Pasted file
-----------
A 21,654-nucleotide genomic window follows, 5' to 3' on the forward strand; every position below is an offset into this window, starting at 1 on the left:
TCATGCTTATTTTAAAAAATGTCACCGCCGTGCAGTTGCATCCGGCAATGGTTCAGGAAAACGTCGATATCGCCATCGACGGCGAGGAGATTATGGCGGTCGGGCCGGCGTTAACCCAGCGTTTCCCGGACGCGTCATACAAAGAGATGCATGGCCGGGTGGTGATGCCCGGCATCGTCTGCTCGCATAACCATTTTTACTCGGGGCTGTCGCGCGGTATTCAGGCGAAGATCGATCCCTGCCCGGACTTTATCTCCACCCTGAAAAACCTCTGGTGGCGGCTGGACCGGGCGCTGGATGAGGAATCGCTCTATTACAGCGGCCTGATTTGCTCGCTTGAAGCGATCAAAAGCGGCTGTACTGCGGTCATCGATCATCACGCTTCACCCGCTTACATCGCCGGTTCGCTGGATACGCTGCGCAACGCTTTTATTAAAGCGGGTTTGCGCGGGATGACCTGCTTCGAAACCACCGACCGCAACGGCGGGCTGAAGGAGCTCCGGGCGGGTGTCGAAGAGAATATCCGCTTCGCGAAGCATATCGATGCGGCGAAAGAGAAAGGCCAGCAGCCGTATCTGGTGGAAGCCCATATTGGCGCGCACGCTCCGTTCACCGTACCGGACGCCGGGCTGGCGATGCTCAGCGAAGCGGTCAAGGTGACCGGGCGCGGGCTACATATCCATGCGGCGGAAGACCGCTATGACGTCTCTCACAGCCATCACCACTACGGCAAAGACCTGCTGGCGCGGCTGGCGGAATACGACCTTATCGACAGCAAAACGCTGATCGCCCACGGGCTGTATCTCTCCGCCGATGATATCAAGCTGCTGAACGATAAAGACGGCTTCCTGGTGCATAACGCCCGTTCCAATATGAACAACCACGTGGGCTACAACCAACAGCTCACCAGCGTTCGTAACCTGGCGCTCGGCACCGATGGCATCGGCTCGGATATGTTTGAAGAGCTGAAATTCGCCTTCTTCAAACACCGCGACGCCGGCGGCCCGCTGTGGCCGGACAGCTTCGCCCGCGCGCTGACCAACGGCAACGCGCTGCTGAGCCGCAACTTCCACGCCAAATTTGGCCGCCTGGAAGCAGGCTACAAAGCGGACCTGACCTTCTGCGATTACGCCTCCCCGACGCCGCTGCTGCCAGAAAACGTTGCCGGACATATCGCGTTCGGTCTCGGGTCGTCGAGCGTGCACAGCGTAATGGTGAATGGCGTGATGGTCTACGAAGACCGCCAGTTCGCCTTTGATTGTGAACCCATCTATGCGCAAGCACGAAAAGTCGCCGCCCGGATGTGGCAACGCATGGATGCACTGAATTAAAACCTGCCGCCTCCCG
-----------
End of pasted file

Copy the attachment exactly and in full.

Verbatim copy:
A 21,654-nucleotide genomic window follows, 5' to 3' on the forward strand; every position below is an offset into this window, starting at 1 on the left:
TCATGCTTATTTTAAAAAATGTCACCGCCGTGCAGTTGCATCCGGCAATGGTTCAGGAAAACGTCGATATCGCCATCGACGGCGAGGAGATTATGGCGGTCGGGCCGGCGTTAACCCAGCGTTTCCCGGACGCGTCATACAAAGAGATGCATGGCCGGGTGGTGATGCCCGGCATCGTCTGCTCGCATAACCATTTTTACTCGGGGCTGTCGCGCGGTATTCAGGCGAAGATCGATCCCTGCCCGGACTTTATCTCCACCCTGAAAAACCTCTGGTGGCGGCTGGACCGGGCGCTGGATGAGGAATCGCTCTATTACAGCGGCCTGATTTGCTCGCTTGAAGCGATCAAAAGCGGCTGTACTGCGGTCATCGATCATCACGCTTCACCCGCTTACATCGCCGGTTCGCTGGATACGCTGCGCAACGCTTTTATTAAAGCGGGTTTGCGCGGGATGACCTGCTTCGAAACCACCGACCGCAACGGCGGGCTGAAGGAGCTCCGGGCGGGTGTCGAAGAGAATATCCGCTTCGCGAAGCATATCGATGCGGCGAAAGAGAAAGGCCAGCAGCCGTATCTGGTGGAAGCCCATATTGGCGCGCACGCTCCGTTCACCGTACCGGACGCCGGGCTGGCGATGCTCAGCGAAGCGGTCAAGGTGACCGGGCGCGGGCTACATATCCATGCGGCGGAAGACCGCTATGACGTCTCTCACAGCCATCACCACTACGGCAAAGACCTGCTGGCGCGGCTGGCGGAATACGACCTTATCGACAGCAAAACGCTGATCGCCCACGGGCTGTATCTCTCCGCCGATGATATCAAGCTGCTGAACGATAAAGACGGCTTCCTGGTGCATAACGCCCGTTCCAATATGAACAACCACGTGGGCTACAACCAACAGCTCACCAGCGTTCGTAACCTGGCGCTCGGCACCGATGGCATCGGCTCGGATATGTTTGAAGAGCTGAAATTCGCCTTCTTCAAACACCGCGACGCCGGCGGCCCGCTGTGGCCGGACAGCTTCGCCCGCGCGCTGACCAACGGCAACGCGCTGCTGAGCCGCAACTTCCACGCCAAATTTGGCCGCCTGGAAGCAGGCTACAAAGCGGACCTGACCTTCTGCGATTACGCCTCCCCGACGCCGCTGCTGCCAGAAAACGTTGCCGGACATATCGCGTTCGGTCTCGGGTCGTCGAGCGTGCACAGCGTAATGGTGAATGGCGTGATGGTCTACGAAGACCGCCAGTTCGCCTTTGATTGTGAACCCATCTATGCGCAAGCACGAAAAGTCGCCGCCCGGATGTGGCAACGCATGGATGCACTGAATTAAAACCTGCCGCCTCCCG